LANSING, Mich. —
Michigan’s economic development board on Tuesday approved $824 million in incentives and assistance for General Motors Co. to put electric vehicle and battery plants in its home state, adding as many as 4,000 jobs.
The Detroit-based automaker plans to spend up to $4 billion converting and expanding its Orion Township assembly factory to make electric pickup trucks and $1.5 billion to $2.5 billion building a third U.S. battery cell plant with a joint-venture partner in Lansing.
The package was unveiled and authorized by the Michigan Strategic Fund Board. It includes a $600 million grant to GM and Ultium Cells, the venture between the carmaker and LG Energy Solution, and a $158 million tax break for Ultium. The board also approved $66.1 million to help a local electric utility and township upgrade infrastructure at the battery factory site.
“The shift to electrification is truly revolutionary, and investment decisions being made now will have positive or detrimental impacts on regions for decades to come. The important of securing this investment to both the local and broader state economy cannot be overstated,” state economic development officials wrote in a memo requesting the incentives. They are separate from locally approved incentives, including a special power rate for the battery plant and tax abatements.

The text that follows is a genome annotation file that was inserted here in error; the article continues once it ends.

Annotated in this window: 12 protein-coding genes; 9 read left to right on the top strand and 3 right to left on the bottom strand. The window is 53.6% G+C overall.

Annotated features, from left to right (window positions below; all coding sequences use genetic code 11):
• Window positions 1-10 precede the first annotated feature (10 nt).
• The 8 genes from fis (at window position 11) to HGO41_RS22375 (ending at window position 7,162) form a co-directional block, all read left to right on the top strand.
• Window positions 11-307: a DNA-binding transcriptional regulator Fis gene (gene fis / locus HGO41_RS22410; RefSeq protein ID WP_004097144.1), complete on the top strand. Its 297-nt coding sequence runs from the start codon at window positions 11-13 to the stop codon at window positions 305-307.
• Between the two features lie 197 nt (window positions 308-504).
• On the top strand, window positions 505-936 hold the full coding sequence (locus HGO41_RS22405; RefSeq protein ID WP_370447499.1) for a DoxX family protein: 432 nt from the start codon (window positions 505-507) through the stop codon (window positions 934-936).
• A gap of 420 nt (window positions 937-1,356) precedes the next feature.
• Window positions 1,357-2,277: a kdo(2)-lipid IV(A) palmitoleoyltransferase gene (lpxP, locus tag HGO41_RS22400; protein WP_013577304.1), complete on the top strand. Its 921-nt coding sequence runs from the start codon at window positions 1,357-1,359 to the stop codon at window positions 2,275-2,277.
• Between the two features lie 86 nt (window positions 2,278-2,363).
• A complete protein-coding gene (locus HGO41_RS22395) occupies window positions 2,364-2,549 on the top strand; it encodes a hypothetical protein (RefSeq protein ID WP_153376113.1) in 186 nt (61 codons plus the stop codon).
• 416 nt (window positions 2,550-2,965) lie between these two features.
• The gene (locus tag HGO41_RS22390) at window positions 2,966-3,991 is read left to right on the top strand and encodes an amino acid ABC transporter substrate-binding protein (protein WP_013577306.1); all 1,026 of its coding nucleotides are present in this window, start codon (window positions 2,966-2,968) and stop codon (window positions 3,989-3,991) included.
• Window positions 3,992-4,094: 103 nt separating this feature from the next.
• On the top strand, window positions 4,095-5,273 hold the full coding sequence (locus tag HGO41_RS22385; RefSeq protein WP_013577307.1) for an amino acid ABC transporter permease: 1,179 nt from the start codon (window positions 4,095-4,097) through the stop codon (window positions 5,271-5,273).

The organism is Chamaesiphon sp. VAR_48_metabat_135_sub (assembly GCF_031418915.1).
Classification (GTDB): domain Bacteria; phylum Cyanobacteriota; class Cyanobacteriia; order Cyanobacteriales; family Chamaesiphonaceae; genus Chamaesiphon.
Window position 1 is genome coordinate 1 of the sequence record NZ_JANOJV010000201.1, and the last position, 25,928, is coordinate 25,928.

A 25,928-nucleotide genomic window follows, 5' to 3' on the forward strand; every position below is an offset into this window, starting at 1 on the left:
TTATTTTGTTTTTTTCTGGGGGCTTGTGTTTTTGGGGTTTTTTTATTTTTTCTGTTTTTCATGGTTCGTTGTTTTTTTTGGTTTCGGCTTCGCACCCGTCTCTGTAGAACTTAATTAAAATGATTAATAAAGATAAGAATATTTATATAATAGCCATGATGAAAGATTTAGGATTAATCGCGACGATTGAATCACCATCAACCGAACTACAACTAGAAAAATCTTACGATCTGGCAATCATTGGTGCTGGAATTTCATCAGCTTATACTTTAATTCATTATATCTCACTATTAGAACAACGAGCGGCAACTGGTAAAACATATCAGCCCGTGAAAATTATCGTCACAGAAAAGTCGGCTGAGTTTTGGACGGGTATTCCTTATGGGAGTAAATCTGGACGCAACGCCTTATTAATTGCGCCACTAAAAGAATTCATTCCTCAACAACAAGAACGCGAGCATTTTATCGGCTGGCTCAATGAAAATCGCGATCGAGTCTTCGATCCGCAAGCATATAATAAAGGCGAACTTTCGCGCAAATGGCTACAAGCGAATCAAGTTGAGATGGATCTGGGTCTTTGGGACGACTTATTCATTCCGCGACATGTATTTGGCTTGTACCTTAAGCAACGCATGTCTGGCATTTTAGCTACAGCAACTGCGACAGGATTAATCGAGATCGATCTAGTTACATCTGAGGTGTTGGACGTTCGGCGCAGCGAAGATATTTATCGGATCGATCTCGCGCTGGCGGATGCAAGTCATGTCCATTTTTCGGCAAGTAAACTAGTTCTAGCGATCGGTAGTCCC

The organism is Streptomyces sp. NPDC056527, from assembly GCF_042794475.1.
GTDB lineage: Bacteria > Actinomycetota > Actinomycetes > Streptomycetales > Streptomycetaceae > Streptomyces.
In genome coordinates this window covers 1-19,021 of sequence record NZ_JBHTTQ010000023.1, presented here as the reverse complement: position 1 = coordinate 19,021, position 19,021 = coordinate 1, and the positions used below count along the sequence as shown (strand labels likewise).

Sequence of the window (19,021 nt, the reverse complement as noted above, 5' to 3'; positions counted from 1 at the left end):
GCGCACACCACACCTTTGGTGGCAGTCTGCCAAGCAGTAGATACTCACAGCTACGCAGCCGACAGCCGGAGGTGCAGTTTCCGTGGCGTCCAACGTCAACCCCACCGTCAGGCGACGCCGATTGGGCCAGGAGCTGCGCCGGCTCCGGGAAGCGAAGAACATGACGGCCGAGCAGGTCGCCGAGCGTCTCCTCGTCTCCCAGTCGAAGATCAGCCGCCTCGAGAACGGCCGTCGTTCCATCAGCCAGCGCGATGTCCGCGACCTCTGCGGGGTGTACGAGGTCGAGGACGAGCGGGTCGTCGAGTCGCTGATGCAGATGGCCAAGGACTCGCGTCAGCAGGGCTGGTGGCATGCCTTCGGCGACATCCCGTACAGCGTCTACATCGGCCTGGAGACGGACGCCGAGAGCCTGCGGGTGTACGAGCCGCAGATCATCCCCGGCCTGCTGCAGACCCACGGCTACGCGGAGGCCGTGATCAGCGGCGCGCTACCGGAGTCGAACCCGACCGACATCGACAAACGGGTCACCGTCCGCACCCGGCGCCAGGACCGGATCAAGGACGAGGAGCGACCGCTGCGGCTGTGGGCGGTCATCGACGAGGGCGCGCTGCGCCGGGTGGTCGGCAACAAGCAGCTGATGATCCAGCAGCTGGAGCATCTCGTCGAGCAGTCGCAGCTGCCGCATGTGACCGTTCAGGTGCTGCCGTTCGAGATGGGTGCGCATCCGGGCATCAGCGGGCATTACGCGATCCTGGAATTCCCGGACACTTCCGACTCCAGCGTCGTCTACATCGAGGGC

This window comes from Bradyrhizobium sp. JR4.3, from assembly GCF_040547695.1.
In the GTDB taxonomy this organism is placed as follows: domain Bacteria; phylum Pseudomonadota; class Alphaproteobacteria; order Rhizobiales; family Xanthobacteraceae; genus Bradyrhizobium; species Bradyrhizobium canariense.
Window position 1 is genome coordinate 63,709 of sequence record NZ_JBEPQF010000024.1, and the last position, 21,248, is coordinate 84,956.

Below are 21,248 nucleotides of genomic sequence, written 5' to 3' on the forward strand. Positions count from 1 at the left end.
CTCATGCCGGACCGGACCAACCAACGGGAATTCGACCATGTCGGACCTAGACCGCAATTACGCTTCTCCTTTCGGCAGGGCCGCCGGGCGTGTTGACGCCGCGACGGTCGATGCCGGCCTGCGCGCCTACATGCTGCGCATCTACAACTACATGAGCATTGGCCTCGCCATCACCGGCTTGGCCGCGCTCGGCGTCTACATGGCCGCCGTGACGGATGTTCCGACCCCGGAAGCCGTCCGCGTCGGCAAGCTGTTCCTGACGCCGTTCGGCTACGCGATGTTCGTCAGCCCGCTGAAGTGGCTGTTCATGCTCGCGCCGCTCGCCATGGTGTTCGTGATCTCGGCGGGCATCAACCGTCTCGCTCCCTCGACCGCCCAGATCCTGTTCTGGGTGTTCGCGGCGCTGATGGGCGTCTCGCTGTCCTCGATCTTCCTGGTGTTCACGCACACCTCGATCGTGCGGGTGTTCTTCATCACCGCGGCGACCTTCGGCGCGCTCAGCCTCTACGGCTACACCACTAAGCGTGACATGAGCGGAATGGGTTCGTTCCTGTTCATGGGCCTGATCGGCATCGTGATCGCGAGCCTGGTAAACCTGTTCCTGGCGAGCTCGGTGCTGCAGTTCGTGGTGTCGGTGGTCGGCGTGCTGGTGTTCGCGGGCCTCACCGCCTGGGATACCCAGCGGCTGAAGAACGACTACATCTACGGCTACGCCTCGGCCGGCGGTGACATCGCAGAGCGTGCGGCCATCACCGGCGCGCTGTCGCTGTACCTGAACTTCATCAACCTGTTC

GM and Ultium, they said, considered multiple states for the new battery factory. GM previously eyed Michigan for other battery plants but chose Ohio and Tennessee instead.
GM CEO Mary Barra planned to announce the Michigan spending at a morning news conference near the Capitol with Gov. Gretchen Whitmer, state lawmakers and others.
The development came months after Michigan missed out on three Ford Motor Co. battery factories and an electric vehicle assembly plant that were placed in Kentucky and Tennessee. The governor and the Legislature recently set aside $1 billion to land major business projects, two-thirds of which is for the GM facilities.
GM has set a goal of selling only electric passenger vehicles by 2035.
Krisher reported from Detroit.